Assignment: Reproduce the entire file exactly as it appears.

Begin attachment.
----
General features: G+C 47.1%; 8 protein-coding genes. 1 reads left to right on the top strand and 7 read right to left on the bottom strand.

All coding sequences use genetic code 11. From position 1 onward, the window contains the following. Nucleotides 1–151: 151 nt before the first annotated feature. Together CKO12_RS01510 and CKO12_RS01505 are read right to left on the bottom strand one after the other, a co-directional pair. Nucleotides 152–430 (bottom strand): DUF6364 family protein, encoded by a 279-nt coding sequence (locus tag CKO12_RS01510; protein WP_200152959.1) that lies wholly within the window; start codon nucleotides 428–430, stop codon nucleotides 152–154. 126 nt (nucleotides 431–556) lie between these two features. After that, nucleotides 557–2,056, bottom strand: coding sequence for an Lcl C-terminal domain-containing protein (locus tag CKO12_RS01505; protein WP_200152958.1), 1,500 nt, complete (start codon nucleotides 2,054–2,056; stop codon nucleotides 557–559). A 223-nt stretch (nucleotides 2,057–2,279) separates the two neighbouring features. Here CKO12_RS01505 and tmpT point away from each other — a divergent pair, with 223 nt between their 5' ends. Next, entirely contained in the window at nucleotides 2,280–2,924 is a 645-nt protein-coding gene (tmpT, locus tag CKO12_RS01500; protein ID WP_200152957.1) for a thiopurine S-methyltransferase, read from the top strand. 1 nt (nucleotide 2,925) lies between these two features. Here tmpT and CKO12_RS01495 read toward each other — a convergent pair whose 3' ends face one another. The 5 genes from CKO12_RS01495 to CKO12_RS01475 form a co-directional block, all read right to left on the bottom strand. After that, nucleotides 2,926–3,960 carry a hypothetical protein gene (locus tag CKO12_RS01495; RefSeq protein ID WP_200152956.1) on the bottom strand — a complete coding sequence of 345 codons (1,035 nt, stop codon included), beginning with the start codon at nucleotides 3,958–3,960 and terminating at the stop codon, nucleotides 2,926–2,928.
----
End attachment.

General features: G+C 47.1%; 8 protein-coding genes. 1 reads left to right on the top strand and 7 read right to left on the bottom strand.

All coding sequences use genetic code 11. From position 1 onward, the window contains the following. Nucleotides 1–151: 151 nt before the first annotated feature. Together CKO12_RS01510 and CKO12_RS01505 are read right to left on the bottom strand one after the other, a co-directional pair. Nucleotides 152–430 (bottom strand): DUF6364 family protein, encoded by a 279-nt coding sequence (locus tag CKO12_RS01510; protein WP_200152959.1) that lies wholly within the window; start codon nucleotides 428–430, stop codon nucleotides 152–154. 126 nt (nucleotides 431–556) lie between these two features. After that, nucleotides 557–2,056, bottom strand: coding sequence for an Lcl C-terminal domain-containing protein (locus tag CKO12_RS01505; protein WP_200152958.1), 1,500 nt, complete (start codon nucleotides 2,054–2,056; stop codon nucleotides 557–559). A 223-nt stretch (nucleotides 2,057–2,279) separates the two neighbouring features. Here CKO12_RS01505 and tmpT point away from each other — a divergent pair, with 223 nt between their 5' ends. Next, entirely contained in the window at nucleotides 2,280–2,924 is a 645-nt protein-coding gene (tmpT, locus tag CKO12_RS01500; protein ID WP_200152957.1) for a thiopurine S-methyltransferase, read from the top strand. 1 nt (nucleotide 2,925) lies between these two features. Here tmpT and CKO12_RS01495 read toward each other — a convergent pair whose 3' ends face one another. The 5 genes from CKO12_RS01495 to CKO12_RS01475 form a co-directional block, all read right to left on the bottom strand. After that, nucleotides 2,926–3,960 carry a hypothetical protein gene (locus tag CKO12_RS01495; RefSeq protein ID WP_200152956.1) on the bottom strand — a complete coding sequence of 345 codons (1,035 nt, stop codon included), beginning with the start codon at nucleotides 3,958–3,960 and terminating at the stop codon, nucleotides 2,926–2,928.